have no choice, but to defend our country's sovereignty and supreme interest and find a new way to settle peace on our peninsula.


GORANI: Well, London started off 2019 with a bang and get used to seeing fireworks in Westminster because the first few months here sees Brexit come

to a head, even these fireworks couldn't escape controversy, by the way. I'll tell you why. Take a look.

Well, this is the phrase "London is open." It was spoken in a number of European languages and as you can see from this tweet by London Mayor Sadiq

Khan, "The London Eye was lit up in the colors of the EU flag," and Brexit supporting lawmakers were not amused by this.

Now, away from the political fireworks, Theresa May had her own New Year message on Brexit.


THERESA MAY, PRIME MINISTER OF THE UNITED KINGDOM: In the next few weeks, MPs will have an important decision to make. If Parliament backs the deal,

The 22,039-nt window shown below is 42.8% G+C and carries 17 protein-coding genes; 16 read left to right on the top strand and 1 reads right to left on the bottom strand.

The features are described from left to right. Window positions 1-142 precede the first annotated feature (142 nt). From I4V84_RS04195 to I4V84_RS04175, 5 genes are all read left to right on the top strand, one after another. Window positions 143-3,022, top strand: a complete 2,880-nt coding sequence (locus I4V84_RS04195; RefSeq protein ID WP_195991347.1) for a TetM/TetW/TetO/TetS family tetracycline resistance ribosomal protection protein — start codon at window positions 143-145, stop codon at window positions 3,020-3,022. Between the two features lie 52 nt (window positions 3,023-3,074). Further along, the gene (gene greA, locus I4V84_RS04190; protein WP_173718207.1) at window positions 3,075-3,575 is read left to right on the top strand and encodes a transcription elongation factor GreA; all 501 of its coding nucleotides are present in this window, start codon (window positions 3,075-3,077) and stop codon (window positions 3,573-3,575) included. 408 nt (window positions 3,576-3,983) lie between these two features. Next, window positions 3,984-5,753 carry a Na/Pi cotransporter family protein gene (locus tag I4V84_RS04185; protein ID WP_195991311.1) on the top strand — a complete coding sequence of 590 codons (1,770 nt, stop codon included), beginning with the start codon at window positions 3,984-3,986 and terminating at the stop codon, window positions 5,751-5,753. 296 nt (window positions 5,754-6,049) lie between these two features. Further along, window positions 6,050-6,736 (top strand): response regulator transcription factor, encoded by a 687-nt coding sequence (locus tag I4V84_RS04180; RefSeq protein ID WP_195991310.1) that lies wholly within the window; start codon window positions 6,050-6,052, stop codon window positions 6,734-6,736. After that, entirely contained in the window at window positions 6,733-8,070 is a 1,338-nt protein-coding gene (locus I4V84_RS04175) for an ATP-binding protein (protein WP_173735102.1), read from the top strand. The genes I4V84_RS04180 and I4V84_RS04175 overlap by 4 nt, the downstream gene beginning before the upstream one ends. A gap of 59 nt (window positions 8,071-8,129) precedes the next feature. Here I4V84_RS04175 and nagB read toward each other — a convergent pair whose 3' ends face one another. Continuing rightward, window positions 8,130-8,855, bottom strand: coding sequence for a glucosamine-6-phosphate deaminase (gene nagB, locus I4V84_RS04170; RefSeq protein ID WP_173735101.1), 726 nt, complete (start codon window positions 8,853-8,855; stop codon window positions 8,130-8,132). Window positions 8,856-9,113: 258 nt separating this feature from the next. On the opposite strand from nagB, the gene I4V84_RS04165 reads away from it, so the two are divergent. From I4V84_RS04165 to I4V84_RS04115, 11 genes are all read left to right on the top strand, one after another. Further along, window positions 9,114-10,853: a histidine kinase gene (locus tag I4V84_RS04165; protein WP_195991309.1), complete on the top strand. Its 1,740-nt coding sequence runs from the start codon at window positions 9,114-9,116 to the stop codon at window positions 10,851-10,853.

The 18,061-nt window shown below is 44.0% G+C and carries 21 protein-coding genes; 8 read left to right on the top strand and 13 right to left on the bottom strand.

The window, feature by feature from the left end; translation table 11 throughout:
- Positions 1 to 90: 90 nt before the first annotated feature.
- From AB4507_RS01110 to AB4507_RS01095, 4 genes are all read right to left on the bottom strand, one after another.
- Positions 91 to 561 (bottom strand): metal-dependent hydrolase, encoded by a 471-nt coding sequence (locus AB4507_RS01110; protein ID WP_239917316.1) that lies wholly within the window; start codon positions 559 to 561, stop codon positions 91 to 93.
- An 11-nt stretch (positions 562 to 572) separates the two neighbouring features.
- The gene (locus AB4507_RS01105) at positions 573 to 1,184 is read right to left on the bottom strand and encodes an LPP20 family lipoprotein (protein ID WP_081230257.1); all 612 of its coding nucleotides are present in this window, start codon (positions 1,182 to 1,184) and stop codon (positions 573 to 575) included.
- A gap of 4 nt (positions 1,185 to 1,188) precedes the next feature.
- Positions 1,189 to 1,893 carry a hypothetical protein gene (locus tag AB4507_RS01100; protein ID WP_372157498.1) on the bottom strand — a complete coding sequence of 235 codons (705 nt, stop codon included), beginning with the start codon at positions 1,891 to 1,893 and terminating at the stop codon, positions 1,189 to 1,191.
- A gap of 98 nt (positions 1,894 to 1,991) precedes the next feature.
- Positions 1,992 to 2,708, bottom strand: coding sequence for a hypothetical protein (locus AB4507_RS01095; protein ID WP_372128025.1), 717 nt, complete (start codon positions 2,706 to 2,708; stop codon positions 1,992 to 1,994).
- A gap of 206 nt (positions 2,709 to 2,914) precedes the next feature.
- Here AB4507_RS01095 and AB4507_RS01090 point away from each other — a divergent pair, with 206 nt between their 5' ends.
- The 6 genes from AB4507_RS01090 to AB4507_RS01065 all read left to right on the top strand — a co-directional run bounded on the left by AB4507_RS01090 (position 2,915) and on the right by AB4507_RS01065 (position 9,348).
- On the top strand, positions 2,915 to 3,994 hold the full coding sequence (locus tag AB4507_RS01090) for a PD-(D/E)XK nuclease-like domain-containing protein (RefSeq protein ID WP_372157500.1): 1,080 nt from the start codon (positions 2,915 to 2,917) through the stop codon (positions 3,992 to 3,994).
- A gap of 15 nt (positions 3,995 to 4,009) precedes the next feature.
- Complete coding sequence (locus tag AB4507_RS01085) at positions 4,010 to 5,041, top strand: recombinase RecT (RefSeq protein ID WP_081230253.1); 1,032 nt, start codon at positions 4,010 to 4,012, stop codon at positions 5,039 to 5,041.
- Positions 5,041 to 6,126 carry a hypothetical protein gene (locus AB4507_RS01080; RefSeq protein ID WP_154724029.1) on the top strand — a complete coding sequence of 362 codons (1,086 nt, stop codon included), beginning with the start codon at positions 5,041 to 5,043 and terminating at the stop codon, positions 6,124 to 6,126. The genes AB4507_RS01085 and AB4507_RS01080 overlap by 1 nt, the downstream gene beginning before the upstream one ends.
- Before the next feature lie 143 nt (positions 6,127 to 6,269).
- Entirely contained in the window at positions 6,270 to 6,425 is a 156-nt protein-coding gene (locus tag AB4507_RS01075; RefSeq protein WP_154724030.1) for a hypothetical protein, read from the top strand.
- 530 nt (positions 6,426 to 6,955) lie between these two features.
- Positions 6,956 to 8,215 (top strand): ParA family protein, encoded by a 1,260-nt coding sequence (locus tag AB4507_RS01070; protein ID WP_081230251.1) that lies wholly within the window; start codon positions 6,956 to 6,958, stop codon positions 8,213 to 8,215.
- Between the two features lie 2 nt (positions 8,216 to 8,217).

Britain can turn a corner. The referendum in 2016 was divisive. But we all want the best for our country. 2019 can be the year we put our

differences aside and move forward together into a strong, new relationship with our European neighbors and out into the world as a globally trading



GORANI: For Donald Trump, it was a case of new year/old me. He released this video.


DONALD TRUMP, PRESIDENT OF THE UNITED STATES: I just want to wish you a very, very Happy New Year. It's going to be a great year. Complicated,

but great. I'm fighting for you. We're going to win. We're going to win all the way, we are going to win at everything we do. So, Happy New Year